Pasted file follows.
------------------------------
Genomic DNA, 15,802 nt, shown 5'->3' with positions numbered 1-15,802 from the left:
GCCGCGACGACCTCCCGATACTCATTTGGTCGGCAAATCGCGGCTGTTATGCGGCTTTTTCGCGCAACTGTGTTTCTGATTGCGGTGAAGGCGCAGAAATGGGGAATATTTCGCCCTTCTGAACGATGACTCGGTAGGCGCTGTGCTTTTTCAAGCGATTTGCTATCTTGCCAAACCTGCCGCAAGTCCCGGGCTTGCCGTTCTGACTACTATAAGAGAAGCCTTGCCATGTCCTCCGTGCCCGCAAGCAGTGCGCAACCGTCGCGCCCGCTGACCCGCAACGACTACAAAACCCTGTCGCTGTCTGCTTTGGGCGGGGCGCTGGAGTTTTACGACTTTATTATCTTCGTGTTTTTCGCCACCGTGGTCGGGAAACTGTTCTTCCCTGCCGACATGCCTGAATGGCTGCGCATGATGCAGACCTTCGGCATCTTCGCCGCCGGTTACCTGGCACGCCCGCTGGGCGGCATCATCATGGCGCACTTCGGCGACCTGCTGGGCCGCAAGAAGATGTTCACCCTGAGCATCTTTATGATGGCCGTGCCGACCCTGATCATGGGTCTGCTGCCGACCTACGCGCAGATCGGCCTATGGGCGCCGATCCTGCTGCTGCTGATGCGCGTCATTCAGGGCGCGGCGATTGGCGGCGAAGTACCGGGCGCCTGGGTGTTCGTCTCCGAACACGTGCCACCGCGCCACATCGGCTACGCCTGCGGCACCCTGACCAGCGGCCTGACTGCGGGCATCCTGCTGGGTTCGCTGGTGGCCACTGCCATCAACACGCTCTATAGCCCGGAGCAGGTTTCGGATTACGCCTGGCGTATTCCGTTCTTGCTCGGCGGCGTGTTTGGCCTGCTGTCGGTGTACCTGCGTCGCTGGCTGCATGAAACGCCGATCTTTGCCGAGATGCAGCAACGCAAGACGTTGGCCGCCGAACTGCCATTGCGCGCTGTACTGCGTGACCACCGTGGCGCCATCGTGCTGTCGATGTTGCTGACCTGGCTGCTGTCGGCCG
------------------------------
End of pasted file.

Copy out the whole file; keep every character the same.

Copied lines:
Genomic DNA, 15,802 nt, shown 5'->3' with positions numbered 1-15,802 from the left:
GCCGCGACGACCTCCCGATACTCATTTGGTCGGCAAATCGCGGCTGTTATGCGGCTTTTTCGCGCAACTGTGTTTCTGATTGCGGTGAAGGCGCAGAAATGGGGAATATTTCGCCCTTCTGAACGATGACTCGGTAGGCGCTGTGCTTTTTCAAGCGATTTGCTATCTTGCCAAACCTGCCGCAAGTCCCGGGCTTGCCGTTCTGACTACTATAAGAGAAGCCTTGCCATGTCCTCCGTGCCCGCAAGCAGTGCGCAACCGTCGCGCCCGCTGACCCGCAACGACTACAAAACCCTGTCGCTGTCTGCTTTGGGCGGGGCGCTGGAGTTTTACGACTTTATTATCTTCGTGTTTTTCGCCACCGTGGTCGGGAAACTGTTCTTCCCTGCCGACATGCCTGAATGGCTGCGCATGATGCAGACCTTCGGCATCTTCGCCGCCGGTTACCTGGCACGCCCGCTGGGCGGCATCATCATGGCGCACTTCGGCGACCTGCTGGGCCGCAAGAAGATGTTCACCCTGAGCATCTTTATGATGGCCGTGCCGACCCTGATCATGGGTCTGCTGCCGACCTACGCGCAGATCGGCCTATGGGCGCCGATCCTGCTGCTGCTGATGCGCGTCATTCAGGGCGCGGCGATTGGCGGCGAAGTACCGGGCGCCTGGGTGTTCGTCTCCGAACACGTGCCACCGCGCCACATCGGCTACGCCTGCGGCACCCTGACCAGCGGCCTGACTGCGGGCATCCTGCTGGGTTCGCTGGTGGCCACTGCCATCAACACGCTCTATAGCCCGGAGCAGGTTTCGGATTACGCCTGGCGTATTCCGTTCTTGCTCGGCGGCGTGTTTGGCCTGCTGTCGGTGTACCTGCGTCGCTGGCTGCATGAAACGCCGATCTTTGCCGAGATGCAGCAACGCAAGACGTTGGCCGCCGAACTGCCATTGCGCGCTGTACTGCGTGACCACCGTGGCGCCATCGTGCTGTCGATGTTGCTGACCTGGCTGCTGTCGGCCG